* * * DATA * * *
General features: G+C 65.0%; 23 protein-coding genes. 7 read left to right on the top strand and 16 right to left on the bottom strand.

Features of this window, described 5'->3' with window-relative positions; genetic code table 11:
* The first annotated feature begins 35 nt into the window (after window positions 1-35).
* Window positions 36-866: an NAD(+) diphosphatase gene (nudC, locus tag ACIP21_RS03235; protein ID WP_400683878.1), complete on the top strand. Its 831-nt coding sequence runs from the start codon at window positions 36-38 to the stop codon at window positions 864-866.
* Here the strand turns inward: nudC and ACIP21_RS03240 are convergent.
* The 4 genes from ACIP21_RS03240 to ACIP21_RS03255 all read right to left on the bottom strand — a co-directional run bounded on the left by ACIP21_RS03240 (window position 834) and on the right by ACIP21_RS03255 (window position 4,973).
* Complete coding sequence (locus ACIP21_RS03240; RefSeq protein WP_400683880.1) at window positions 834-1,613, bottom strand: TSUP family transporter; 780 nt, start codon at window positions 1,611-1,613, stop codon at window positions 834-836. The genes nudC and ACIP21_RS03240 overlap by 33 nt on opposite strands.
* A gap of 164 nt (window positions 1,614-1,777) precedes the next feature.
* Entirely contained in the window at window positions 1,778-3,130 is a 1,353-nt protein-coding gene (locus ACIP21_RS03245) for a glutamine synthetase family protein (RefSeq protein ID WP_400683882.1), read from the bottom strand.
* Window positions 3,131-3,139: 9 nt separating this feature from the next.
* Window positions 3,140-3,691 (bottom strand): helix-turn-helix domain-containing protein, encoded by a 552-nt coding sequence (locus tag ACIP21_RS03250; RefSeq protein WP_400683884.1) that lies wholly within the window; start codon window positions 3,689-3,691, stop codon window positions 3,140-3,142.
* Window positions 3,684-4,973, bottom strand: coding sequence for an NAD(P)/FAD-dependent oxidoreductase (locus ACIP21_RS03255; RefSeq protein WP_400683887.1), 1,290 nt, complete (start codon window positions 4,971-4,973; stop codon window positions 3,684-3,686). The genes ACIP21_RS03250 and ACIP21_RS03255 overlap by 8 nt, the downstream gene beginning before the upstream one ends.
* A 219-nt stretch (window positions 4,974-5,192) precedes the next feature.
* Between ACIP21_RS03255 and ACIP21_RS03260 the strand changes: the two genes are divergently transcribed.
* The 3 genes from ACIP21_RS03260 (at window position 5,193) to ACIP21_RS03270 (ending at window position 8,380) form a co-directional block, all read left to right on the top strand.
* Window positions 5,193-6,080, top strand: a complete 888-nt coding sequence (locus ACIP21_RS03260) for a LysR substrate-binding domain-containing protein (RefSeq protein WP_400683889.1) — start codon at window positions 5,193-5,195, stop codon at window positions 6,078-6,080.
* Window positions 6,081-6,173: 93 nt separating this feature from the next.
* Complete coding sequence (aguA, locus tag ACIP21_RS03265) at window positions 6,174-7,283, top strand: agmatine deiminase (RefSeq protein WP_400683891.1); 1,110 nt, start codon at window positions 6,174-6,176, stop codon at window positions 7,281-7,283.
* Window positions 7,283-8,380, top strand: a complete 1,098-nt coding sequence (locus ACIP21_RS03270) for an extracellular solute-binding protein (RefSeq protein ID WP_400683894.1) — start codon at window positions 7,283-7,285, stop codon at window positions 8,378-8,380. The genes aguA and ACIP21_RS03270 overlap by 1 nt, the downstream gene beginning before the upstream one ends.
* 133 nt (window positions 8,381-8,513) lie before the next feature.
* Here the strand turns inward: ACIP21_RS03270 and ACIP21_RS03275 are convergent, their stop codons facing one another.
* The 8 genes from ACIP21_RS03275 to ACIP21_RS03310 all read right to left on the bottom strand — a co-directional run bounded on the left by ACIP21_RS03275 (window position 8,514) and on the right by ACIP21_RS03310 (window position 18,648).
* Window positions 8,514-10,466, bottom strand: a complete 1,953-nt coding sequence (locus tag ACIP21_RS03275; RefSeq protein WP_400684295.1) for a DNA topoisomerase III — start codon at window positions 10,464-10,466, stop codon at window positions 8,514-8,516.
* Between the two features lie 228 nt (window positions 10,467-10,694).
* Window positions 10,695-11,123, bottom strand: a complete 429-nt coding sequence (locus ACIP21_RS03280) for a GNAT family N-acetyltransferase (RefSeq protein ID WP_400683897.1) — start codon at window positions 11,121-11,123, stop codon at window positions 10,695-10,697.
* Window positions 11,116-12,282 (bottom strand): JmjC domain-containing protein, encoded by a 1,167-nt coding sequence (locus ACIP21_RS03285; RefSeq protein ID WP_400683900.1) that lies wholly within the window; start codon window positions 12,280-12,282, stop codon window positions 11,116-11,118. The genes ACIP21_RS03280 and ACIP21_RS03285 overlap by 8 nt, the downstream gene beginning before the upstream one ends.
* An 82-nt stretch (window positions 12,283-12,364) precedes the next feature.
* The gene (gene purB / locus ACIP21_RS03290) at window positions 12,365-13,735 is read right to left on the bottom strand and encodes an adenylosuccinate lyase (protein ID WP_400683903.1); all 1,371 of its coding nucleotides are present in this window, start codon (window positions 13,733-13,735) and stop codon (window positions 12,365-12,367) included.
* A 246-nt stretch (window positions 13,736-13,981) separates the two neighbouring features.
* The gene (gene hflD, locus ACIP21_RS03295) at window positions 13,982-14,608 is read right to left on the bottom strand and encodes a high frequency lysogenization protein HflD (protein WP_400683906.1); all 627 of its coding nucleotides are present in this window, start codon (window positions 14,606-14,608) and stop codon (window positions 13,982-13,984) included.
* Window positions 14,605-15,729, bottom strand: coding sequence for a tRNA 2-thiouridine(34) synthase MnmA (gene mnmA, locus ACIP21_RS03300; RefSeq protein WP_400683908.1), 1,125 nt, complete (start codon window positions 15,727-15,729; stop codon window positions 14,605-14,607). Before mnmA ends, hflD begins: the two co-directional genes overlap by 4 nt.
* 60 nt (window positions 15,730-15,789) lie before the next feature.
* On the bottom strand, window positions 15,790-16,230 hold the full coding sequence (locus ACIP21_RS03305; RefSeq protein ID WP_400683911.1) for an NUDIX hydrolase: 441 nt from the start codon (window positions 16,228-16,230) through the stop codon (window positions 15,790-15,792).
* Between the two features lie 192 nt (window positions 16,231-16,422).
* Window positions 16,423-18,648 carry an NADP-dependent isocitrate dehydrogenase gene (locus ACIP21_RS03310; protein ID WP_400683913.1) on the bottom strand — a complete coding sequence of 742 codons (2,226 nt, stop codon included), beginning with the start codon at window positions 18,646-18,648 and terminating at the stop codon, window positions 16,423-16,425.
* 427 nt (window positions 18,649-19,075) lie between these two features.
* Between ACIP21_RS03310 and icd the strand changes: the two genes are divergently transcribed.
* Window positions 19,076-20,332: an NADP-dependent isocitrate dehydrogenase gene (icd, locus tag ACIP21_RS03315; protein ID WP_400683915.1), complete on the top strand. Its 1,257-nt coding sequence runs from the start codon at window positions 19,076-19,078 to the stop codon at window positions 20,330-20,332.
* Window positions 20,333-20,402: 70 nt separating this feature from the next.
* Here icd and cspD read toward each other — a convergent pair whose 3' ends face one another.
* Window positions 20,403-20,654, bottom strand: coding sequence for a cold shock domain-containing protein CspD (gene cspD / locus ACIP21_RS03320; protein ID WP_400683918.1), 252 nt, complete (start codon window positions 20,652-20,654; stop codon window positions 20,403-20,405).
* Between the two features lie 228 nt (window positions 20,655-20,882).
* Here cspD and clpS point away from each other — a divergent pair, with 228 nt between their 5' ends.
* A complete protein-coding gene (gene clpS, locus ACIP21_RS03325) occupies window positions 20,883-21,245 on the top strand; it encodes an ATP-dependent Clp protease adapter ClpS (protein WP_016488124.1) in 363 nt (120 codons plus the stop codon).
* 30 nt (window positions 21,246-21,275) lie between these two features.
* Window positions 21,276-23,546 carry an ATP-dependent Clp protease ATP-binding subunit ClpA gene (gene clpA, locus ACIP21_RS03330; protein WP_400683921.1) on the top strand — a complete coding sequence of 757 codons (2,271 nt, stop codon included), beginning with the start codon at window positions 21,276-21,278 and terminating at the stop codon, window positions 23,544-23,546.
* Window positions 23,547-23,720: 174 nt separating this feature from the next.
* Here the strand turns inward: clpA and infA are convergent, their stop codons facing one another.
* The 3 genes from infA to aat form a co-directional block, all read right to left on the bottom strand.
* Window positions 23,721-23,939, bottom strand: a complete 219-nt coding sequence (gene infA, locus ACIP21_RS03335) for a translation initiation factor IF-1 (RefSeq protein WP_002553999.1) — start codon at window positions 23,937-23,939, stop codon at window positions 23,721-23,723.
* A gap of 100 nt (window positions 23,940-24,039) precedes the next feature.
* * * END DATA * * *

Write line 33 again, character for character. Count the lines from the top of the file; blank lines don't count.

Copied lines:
* On the bottom strand, window positions 15,790-16,230 hold the full coding sequence (locus ACIP21_RS03305; RefSeq protein ID WP_400683911.1) for an NUDIX hydrolase: 441 nt from the start codon (window positions 16,228-16,230) through the stop codon (window positions 15,790-15,792).